Dennis Rader is a serial killer who terrorized Wichita residents for decades, from 1974 to 1991. He gave himself the nickname of BTK, which he said is what he would do: Bind, torture and kill his victims.
Dennis Rader was arrested Feb. 26, 2005, in Park City, Kansas, and booked on suspicion of 10 counts of first-degree murder for the killings of Joseph Otero, Julie Otero, Josephine Otero, Joseph Otero Jr., Kathryn Bright, Shirley Vian Relford, Nancy Fox, Vicki Wegerle, Marine Hedge and Dolores Davis.
Rader worked for Park City as a compliance supervisor, in charge of animal control and general code enforcement. He was married with two grown children; a leader in his church, Christ Lutheran Church; a former Boy Scout leader; an Air Force veteran; and a 1979 Wichita State University graduate.
Rader went to work for the city three years after he left his job at the Wichita office of a national security company. Officials for ADT Security, based in Boca Raton, Fla., said Rader worked for the Wichita office from November 1974 to July 1988.
Those who knew Rader said he paid attention to detail and appreciated neatness. At his church, he passed out church bulletins and welcomed new members. He was so well thought of, he became president of the church congregation.
He was called by others a control freak. As a compliance officer for Park City, he issued threats and spied on people. He was described as cruel and arrogant, on a power trip.
BTK sent several taunting letters to police, the media and crime victims in the 1970s, when he claimed responsibility for seven killings and suggested he be called BTK for “bind them, torture them, kill them.” The letters stopped in 1979.
Some of the letters and packages that he sent to police and media contained information about the killings that were never made public. Some included pictures of his victims, both as they lived and died, and souvenirs he had taken from crime scenes.
BTK would describe the sexual thrill he got from torturing victims. He wrote that he brought some victims to the brink of death. Then he gave them some air. Then he strangled them again.
Rader’s undoing, perhaps, was a letter he sent to the Wichita Eagle newspaper in March 2004. The letter came 25 years after BTK’s last communication and two months after The Eagle published a story about the 30th anniversary of the first killings — the murders of four members of the Otero family.
The story that brought BTK back
On the 30th anniversary of the first BTK killings, Wichita Eagle reporter Hurst Laviana wrote a story that ran in the newspaper on Jan. 17, 2004. Here is an excerpt from that story:
“I don’t think people today realize the kind of tension there was in Wichita at that time,” said lawyer Robert Beattie, who was a West High School student at the time. . . .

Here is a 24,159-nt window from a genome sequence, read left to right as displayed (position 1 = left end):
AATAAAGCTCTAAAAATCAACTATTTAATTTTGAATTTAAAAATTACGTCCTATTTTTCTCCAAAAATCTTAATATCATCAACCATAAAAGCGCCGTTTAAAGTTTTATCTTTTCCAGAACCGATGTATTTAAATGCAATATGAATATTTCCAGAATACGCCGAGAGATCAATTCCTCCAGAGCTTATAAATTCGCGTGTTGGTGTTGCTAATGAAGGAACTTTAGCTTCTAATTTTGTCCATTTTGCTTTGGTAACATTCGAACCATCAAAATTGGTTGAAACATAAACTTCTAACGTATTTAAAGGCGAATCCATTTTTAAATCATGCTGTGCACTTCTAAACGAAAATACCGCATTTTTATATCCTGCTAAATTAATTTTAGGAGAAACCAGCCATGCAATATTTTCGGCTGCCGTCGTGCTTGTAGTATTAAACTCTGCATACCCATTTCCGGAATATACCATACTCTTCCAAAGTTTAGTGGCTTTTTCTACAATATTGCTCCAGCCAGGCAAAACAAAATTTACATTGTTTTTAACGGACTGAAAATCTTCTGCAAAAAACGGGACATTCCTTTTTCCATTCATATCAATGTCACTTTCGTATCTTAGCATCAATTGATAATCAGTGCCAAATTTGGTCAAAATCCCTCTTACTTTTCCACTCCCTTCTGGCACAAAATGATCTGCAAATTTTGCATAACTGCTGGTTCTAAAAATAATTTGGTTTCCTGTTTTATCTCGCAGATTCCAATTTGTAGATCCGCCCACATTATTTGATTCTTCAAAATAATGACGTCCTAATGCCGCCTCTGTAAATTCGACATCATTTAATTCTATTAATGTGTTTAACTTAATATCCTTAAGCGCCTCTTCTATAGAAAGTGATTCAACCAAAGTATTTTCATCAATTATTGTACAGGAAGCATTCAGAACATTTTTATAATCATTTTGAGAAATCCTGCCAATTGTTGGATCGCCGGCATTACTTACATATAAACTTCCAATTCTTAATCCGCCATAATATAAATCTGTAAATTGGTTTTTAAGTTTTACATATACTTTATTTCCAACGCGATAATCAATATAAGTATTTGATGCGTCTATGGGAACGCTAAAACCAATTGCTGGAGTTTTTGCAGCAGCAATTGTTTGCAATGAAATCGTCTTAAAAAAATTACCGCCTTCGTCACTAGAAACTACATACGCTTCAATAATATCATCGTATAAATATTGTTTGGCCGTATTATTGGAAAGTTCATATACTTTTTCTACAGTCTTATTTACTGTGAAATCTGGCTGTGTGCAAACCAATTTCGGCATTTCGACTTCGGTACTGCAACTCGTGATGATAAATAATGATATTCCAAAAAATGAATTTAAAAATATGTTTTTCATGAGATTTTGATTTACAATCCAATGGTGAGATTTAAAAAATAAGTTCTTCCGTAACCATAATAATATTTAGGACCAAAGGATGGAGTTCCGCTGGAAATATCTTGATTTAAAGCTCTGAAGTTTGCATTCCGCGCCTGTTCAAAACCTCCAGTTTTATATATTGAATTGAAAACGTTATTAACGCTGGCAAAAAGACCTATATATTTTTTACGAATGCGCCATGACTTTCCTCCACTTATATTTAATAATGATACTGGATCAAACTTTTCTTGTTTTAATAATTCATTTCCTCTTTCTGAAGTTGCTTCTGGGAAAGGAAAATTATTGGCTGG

Although the killings remain firmly implanted in the minds of those who lived through them, Beattie said many Wichitans probably have never heard of BTK.
He said he used the BTK case during a segment of his class last year and was surprised at the reaction.
“I had zero recognition from the students,” he said. “Not one of them had heard of it.”
Rader found the story outrageous and impossible to ignore.
Did they not remember him? Did they no longer feel the fear?
He would show them.
In his March 2004 letter to The Eagle, BTK took credit for the killing of Vicki Wegerle, an unsolved 1986 cold case that was never publicly attributed to BTK.
Police investigation and arrest of Dennis Rader
During their investigation and in their interview of Rader after his arrest, police learned answers to questions large and small that had puzzled BTK investigators and amateur BTK sleuths.
His communications always contained misspellings, typos. People wondered: Was it intentional, or was he trying to make people think he was sloppy or uneducated? Was English not his native language?
“The fact is that Mr. Rader is a very bad speller. He doesn’t know how to write,” Wichita Police Lt. Ken Landwehr said.
DNA played a key role in finally making an arrest.
In 2000, four years before BTK ended his silence, the cold case became hot. Wichita police detectives Kelly Otis and Dana Gouge were assigned to work on the unsolved 1986 killing of 28-year-old Vicki Wegerle, a wife and mother found bound and strangled in her home on West 13th.
Police had found a man’s DNA under her fingernails. In 2003, the profile was entered into a newly developed national database of criminals.
But there was no match.
However, DNA tests showed that the same killer had been in the homes where BTK strangled four members of Otero family in 1974, and Nancy Fox in 1977.
After Wegerle was killed, though, there had been no BTK letters. No taunts. No threats. No communication.
Until March 2004, when BTK re-emerged with a mailing to The Eagle: a photocopy of three pictures the killer had taken of Wegerle, lying on the floor, plus a copy of her missing driver’s license.
The photocopy also had a signature the killer had used in his communications over the years: an odd configuration of “B,” “T” and “K,” sometimes with the “B” drawn to resemble breasts.
Once police saw the photocopy, the hunt was on.
DNA and BTK’s daughter
Investigators, without the knowledge of Kerri Rawson, Rader’s daughter, used a subpoena to gain a DNA sample from her medical records.